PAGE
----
When Thomas wakes up in the lift, the only thing he can remember is his first name. His memory is blank. But he’s not alone. When the lift’s doors open, Thomas finds himself surrounded by kids who welcome him to the Glade—a large, open expanse surrounded by stone walls.

Just like Thomas, the Gladers don’t know why or how they got to the Glade. All they know is that every morning the stone doors to the maze that surrounds them have opened. Every night they’ve closed tight. And every 30 days a new boy has been delivered in the lift. Thomas was expected. But the next day, a girl is sent up—the first girl to ever arrive in the Glade. And more surprising yet is the message she delivers.

Thomas might be more important than he could ever guess. If only he could unlock the dark secrets buried within his mind.


  • Fearful
  • Mysterious
  • Sad
  • Yearning
  • Hopeful
  • Courageous
  • Worried
  • Thrilling
  • Annoying
  • Afraid
  • Excited
  • Confused


“But there was something about the largest object in the solar system vanishing that tended to disrupt normal schedules.” —James Dashner
“If you ain’t scared … you ain’t human.” —Alby
“But happiness had been ripped from their lives. Love had been ripped from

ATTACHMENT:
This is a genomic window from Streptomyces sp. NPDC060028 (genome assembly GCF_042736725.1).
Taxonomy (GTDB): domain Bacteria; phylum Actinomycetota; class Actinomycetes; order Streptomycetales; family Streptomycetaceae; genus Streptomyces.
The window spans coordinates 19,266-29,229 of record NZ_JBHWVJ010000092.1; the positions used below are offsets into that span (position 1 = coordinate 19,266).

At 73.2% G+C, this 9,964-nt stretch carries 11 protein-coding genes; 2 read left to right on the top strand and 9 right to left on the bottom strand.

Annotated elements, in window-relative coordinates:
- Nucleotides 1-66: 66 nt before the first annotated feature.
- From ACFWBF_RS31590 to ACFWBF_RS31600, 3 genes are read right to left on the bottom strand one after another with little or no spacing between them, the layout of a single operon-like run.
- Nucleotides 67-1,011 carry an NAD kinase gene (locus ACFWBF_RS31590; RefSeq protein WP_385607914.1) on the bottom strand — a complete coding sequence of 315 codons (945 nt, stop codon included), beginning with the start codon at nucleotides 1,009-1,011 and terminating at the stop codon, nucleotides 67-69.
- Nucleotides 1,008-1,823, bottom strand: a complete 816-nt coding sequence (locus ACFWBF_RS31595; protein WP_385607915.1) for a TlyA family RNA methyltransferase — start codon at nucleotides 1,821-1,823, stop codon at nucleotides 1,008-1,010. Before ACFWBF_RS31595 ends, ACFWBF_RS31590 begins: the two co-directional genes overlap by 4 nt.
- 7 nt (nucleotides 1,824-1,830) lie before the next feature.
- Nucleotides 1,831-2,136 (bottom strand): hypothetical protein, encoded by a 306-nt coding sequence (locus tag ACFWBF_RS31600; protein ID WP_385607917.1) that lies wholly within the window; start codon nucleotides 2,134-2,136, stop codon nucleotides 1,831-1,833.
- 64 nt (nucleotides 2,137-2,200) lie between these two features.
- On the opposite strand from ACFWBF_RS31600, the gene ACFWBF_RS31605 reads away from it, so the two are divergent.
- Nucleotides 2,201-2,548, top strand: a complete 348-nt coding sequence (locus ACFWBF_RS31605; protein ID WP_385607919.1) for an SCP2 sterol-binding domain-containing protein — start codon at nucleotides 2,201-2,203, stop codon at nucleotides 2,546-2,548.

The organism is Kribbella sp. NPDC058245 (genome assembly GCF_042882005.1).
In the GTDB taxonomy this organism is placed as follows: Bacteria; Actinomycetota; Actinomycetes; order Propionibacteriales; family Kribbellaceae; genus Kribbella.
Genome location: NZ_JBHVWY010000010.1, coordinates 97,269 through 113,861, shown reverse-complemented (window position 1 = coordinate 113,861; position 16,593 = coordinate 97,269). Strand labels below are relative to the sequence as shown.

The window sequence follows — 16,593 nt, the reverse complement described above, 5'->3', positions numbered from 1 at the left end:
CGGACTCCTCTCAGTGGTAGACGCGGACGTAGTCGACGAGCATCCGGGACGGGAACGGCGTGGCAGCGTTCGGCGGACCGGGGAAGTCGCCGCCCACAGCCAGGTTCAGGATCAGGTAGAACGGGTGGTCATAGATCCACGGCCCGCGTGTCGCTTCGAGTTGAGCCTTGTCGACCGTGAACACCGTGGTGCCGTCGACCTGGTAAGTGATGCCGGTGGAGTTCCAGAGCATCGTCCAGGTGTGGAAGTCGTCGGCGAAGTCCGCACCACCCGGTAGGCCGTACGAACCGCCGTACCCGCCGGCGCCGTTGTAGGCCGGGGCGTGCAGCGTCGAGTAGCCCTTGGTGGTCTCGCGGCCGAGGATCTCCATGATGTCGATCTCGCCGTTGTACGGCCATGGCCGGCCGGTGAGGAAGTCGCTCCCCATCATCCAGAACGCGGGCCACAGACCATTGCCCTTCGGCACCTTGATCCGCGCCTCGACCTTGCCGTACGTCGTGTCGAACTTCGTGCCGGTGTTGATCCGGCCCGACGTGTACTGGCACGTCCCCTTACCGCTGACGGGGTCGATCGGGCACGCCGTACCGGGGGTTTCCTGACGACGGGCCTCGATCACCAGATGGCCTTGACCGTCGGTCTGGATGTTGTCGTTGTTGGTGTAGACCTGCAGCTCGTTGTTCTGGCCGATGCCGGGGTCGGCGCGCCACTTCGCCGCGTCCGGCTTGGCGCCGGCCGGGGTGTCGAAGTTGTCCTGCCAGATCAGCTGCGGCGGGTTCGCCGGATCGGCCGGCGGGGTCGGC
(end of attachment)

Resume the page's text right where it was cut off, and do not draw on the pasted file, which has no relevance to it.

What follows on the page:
their lives” —James Dashner


Thomas is the protagonist because he begins as a blank slate and leads the Gladers out to their final escape. He genuinely wants to help the Gladers although he doesn’t realize that he is part of the reason they are there in the first place. However, he is dynamic because he wants to defeat his system and the Creators, as they forced him to create such a horrible torture for children.


The Creators of the maze are the antagonists. We don’t know much about them because not much information is given until the very end, and even then we only know that they are some kind of scientists. However, there is a glimpse of who may be in charge when Thomas discovers a beetle blade with the word “Wicked” embellished it, which spies for the Creators.

Book Research: The Hunger Games


Collins, an American television writer and novelist began her career in 1991 writing for children’s television shows for Nickelodeon such as Clarissa Explains It All, The Mystery Files of Shelby Woo, Little Bear and more. She was inspired to write children’s books after meeting James Proimos, who is also a children’s author. Also inspired by Alice in Wonderland, Collins imagined what it would be like to fall down a hole and end up somewhere other than a tea party. After writing several books, she released The Hunger Games trilogy in 2008, which acquired plenty of attention and has been on The New York Times Best Seller list for more than 60 weeks in a row. The film will be released in Spring 2012.